|Written by Paul D. Race for Family Garden Trains(tm)
and New Boston and Donnels Creek:
Dirtscaping the NEW New Boston and Donnels Creek RR - Part 2This is a continuation of my series on building the first two tiers of a proposed 3-level outdoor railroad, using more lumber than dirt.
Apologies in Advance - Most people will never need much of the information in this article, since it relates to only one particular way of building a garden railroad, and not - so far - a very popular one. But for the sake of those few who can actually use this information, I'm capturing it as I go.
After years of operating a railroad that had dirt, rocks, and plants everywhere, and consequently needed way too much weeding and other maintenance, I was attempting to build a railroad that would look just as nice to the visitor, but which would only have dirt, rocks, and plants where I could easily maintain them.
If you've read the previous articles, you know that I've put little 5/8"x2.75" strips of wood around the edges of the tables so far. That way, I can pour gravel right up to the edge without worrying about it spilling over.
I've also raised the track enough to allow up to 1.5" of soil to go right up against the right of way without encroaching on the track or threatening weed growth through the ties (a big problem with track-on-gravel installations I have tried earlier).
Keeping with the "raised flowerbed" approach, I only want dirt in places where I also want plants. So there's no point in letting dirt slop over into, say, the underside of the top table, or the place I plan to put an enclosure to protect my power supplies and to store short trains when they're not running.
Note: Hardly any of the following section would be necessary if you just had one layer of railroad.
How should I fill the gap between the top and second layer of railroad? Not only to keep the dirt from going places it would do no good, but also to somewhat "seal off" a compartment I could use for temporary storage once the enclosure was in place.
I wanted something pretty weatherproof, and there were very few materials that would both look nice and hold up for more than a few years with dirt up against them. More of the ground-rated 2"x6"s seemed to be a likely choice. Maybe I could split the pieces into 1"x6"s to "stretch" the lumber.
Then I reworked the back entrance to our home, which was a terrible eyesore when we moved in. Shelia suggested using corrugated steel, and my carpenter brother-in-law, Roy Howard, explained a way that even I could do it.
The steel panels were each about 28" too long to fit the little room, so when I was finished I had several 28" high steel panels. Each panel, by the way, is actually about 27" wide, but they have to overlap so their effective width is 24".
I cut one of the "cut-off" 28"-high panels in half, and it fit almost perfectly in the corner where I was going to install the first Marcourt connecting pond.
To make its installation rigid, I screwed a bunch of scrap ground-rated 2"x6" pieces exactly underneath the frame of the top layer. That way, the panel would be attached firmly top and bottom. Then I began attaching the panels as shown in the photo to the right. In the left part of the photo you can see scrap lumber I've screwed down in preparation for attaching the next sheet.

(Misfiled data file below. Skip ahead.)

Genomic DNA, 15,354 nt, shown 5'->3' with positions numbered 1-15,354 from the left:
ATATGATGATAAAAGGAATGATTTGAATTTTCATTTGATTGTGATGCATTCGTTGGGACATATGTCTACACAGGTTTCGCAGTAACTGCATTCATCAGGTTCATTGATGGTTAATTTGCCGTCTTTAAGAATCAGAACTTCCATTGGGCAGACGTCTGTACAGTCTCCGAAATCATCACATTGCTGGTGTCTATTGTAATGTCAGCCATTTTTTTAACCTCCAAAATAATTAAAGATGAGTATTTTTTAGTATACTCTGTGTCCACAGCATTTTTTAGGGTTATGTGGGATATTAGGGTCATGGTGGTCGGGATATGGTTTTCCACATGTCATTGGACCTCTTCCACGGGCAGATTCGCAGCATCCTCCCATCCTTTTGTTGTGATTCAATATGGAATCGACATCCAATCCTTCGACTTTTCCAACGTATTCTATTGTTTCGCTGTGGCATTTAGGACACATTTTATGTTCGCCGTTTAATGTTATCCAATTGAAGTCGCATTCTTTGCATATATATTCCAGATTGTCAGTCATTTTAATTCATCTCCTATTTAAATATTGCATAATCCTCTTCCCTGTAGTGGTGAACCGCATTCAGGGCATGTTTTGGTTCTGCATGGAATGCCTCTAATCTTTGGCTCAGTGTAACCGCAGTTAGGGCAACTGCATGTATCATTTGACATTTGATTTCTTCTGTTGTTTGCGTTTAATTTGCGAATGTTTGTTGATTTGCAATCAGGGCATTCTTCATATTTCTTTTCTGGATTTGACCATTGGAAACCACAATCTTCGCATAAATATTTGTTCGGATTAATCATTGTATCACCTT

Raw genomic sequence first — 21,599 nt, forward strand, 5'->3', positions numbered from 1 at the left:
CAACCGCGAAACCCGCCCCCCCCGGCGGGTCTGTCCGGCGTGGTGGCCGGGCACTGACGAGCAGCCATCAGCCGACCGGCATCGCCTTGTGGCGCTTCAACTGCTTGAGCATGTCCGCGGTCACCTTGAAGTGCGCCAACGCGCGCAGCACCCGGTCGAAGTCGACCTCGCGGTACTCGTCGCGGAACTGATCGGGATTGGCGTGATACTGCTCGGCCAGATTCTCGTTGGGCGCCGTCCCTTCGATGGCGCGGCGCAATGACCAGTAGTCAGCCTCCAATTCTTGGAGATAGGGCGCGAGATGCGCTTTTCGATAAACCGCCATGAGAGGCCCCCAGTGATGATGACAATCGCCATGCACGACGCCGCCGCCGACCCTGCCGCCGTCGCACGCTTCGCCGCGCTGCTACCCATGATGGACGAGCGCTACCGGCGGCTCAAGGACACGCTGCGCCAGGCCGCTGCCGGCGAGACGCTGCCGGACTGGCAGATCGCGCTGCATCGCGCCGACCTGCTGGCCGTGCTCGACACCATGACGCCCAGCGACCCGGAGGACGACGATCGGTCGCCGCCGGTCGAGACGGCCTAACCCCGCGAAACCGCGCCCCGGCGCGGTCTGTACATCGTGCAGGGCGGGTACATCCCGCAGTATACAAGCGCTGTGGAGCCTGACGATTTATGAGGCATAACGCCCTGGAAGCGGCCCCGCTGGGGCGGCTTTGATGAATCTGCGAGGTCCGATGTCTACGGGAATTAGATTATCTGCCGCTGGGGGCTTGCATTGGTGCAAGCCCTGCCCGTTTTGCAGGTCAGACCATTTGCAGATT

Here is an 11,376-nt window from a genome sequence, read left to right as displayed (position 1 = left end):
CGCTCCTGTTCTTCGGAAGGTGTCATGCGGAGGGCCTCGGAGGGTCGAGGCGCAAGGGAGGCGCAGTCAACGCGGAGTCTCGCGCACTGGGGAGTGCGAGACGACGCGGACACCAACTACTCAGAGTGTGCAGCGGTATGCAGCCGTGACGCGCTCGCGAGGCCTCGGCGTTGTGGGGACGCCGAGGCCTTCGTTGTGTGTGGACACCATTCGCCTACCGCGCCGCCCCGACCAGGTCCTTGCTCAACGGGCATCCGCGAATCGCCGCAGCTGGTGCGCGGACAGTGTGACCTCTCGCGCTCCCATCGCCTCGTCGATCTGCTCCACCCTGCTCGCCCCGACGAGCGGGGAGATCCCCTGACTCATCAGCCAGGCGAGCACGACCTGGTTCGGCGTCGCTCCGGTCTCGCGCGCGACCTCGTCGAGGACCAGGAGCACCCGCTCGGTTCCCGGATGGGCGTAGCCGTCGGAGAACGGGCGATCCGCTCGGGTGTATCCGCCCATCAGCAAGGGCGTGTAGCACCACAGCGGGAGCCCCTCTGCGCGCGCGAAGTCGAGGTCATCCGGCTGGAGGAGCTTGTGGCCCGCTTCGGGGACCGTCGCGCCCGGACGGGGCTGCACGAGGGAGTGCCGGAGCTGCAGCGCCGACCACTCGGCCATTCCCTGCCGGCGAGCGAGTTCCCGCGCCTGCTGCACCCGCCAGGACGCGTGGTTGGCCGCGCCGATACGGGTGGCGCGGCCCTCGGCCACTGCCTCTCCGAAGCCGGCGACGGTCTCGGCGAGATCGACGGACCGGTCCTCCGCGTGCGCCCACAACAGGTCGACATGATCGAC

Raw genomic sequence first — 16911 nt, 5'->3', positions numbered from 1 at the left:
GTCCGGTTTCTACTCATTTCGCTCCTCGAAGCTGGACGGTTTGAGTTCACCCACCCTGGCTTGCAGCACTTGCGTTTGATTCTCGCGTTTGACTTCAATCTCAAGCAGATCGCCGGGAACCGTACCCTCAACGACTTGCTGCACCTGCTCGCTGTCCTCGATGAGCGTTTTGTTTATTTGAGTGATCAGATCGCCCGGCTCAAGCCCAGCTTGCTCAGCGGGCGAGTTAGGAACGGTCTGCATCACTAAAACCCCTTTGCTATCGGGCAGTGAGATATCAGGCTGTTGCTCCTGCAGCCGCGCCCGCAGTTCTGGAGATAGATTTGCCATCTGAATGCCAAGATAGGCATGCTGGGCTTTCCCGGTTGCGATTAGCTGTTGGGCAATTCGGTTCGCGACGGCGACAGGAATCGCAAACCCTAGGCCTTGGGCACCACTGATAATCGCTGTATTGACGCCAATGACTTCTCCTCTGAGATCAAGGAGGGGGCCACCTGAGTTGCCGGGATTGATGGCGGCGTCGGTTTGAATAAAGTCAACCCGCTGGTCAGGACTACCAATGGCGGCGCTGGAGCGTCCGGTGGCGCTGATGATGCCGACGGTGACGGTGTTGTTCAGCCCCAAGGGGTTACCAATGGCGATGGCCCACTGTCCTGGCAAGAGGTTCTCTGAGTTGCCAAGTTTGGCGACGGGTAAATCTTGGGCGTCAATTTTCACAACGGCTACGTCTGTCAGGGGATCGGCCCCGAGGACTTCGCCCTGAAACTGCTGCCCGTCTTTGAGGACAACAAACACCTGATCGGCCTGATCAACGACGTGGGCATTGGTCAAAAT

Was this the best material? I don't know. It was available and would suit a purpose. It tends to hold up well even with dirt leaning up against it. Theoretically it could last 50 years, but I'll be happy with 20. Also, don't let the shiny nature of the stuff scare you off. For one thing it will be largely obscured by plant growth soon. Plus, Ohio's acid rain will oxidize the zinc plating in no time, giving it that unobtrusive dull gray color you see on silos and sheds throughout the Midwest. If nothing else, it will make my railroad look "rustic," and that's not a bad thing either.
The photo to the right shows the area to the left of the previous photo. More scrap lumber has been screwed in place to hold the steel sheeting. There is scrap lumber on the top as well as the bottom of this section, in case you wondered. The "deck" of the top "table" sticks out about six inches beyond the frame, and I wanted the steel to align with the shape of the table, not with the frame.
By the way, if I had been building the whole railroad at once, I wouldn't have all these rocks in the way. But I put them on the "tables" last fall when I wanted to take some photos to give a general idea. As it is, they will be part of my dirtscaping, so there's no point removing them from the railroad now.
I wouldn't need the sheathing to go around the south side of the railroad, since that's where there will eventually be a shed to allow on-track-storage of short trains.
Theoretically, I could have put the rocks, dirt, and plants on this layer once the steel was up, but I thought it might be easier to address the top layer first.
Preparing the Top Layer for DirtscapingFrom the beginning I had planned to have some kind of landscaping or greenery on the whole top layer. And I had planned to have steps built right into the railroad (camouflaged by buildings, etc.) that would enable me to climb up there easily. But I realized that:
So, after examining and re-examining about ten different ways of doing things, I decided to install barriers that I could pile rocks, dirt, and sedums up against. The barriers would attach to the 3'x6' frame that supports the upper layer. The area between those posts would stay bare for now, simplifying maintenance.
Note: If you ever use this approach to build a railroad of normal height, this won't be an issue. It was an issue for me because I wanted the top layer this far off the ground for vertical interest.